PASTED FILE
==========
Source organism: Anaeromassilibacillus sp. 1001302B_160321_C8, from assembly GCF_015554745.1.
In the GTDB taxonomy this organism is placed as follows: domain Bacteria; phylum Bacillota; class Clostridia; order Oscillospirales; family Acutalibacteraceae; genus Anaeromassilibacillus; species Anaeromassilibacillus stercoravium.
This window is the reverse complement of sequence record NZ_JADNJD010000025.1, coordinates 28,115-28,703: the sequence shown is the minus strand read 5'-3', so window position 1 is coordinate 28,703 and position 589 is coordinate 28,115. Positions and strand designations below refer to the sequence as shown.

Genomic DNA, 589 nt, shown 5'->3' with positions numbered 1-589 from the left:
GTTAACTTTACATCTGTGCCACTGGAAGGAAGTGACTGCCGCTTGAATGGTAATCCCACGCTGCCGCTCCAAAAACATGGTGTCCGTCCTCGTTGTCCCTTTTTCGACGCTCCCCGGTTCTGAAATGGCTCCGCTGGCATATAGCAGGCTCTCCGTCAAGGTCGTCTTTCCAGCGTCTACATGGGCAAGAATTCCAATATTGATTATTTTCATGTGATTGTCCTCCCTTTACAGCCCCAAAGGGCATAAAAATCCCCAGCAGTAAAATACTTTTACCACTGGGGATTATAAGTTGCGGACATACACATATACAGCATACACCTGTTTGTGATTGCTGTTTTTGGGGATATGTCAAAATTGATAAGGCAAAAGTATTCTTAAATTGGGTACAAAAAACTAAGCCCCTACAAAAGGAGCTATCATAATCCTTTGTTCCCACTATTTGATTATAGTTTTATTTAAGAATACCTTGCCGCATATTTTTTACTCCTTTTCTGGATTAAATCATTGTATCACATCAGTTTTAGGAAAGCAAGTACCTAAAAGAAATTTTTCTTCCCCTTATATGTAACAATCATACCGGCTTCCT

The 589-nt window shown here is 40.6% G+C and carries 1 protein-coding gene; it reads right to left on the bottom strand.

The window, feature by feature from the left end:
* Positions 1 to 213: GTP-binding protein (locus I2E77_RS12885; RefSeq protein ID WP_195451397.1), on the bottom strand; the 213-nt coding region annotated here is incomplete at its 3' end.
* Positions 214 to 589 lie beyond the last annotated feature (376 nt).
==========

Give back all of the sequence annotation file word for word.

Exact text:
Source organism: Anaeromassilibacillus sp. 1001302B_160321_C8, from assembly GCF_015554745.1.
In the GTDB taxonomy this organism is placed as follows: domain Bacteria; phylum Bacillota; class Clostridia; order Oscillospirales; family Acutalibacteraceae; genus Anaeromassilibacillus; species Anaeromassilibacillus stercoravium.
This window is the reverse complement of sequence record NZ_JADNJD010000025.1, coordinates 28,115-28,703: the sequence shown is the minus strand read 5'-3', so window position 1 is coordinate 28,703 and position 589 is coordinate 28,115. Positions and strand designations below refer to the sequence as shown.

Genomic DNA, 589 nt, shown 5'->3' with positions numbered 1-589 from the left:
GTTAACTTTACATCTGTGCCACTGGAAGGAAGTGACTGCCGCTTGAATGGTAATCCCACGCTGCCGCTCCAAAAACATGGTGTCCGTCCTCGTTGTCCCTTTTTCGACGCTCCCCGGTTCTGAAATGGCTCCGCTGGCATATAGCAGGCTCTCCGTCAAGGTCGTCTTTCCAGCGTCTACATGGGCAAGAATTCCAATATTGATTATTTTCATGTGATTGTCCTCCCTTTACAGCCCCAAAGGGCATAAAAATCCCCAGCAGTAAAATACTTTTACCACTGGGGATTATAAGTTGCGGACATACACATATACAGCATACACCTGTTTGTGATTGCTGTTTTTGGGGATATGTCAAAATTGATAAGGCAAAAGTATTCTTAAATTGGGTACAAAAAACTAAGCCCCTACAAAAGGAGCTATCATAATCCTTTGTTCCCACTATTTGATTATAGTTTTATTTAAGAATACCTTGCCGCATATTTTTTACTCCTTTTCTGGATTAAATCATTGTATCACATCAGTTTTAGGAAAGCAAGTACCTAAAAGAAATTTTTCTTCCCCTTATATGTAACAATCATACCGGCTTCCT

The 589-nt window shown here is 40.6% G+C and carries 1 protein-coding gene; it reads right to left on the bottom strand.

The window, feature by feature from the left end:
* Positions 1 to 213: GTP-binding protein (locus I2E77_RS12885; RefSeq protein ID WP_195451397.1), on the bottom strand; the 213-nt coding region annotated here is incomplete at its 3' end.
* Positions 214 to 589 lie beyond the last annotated feature (376 nt).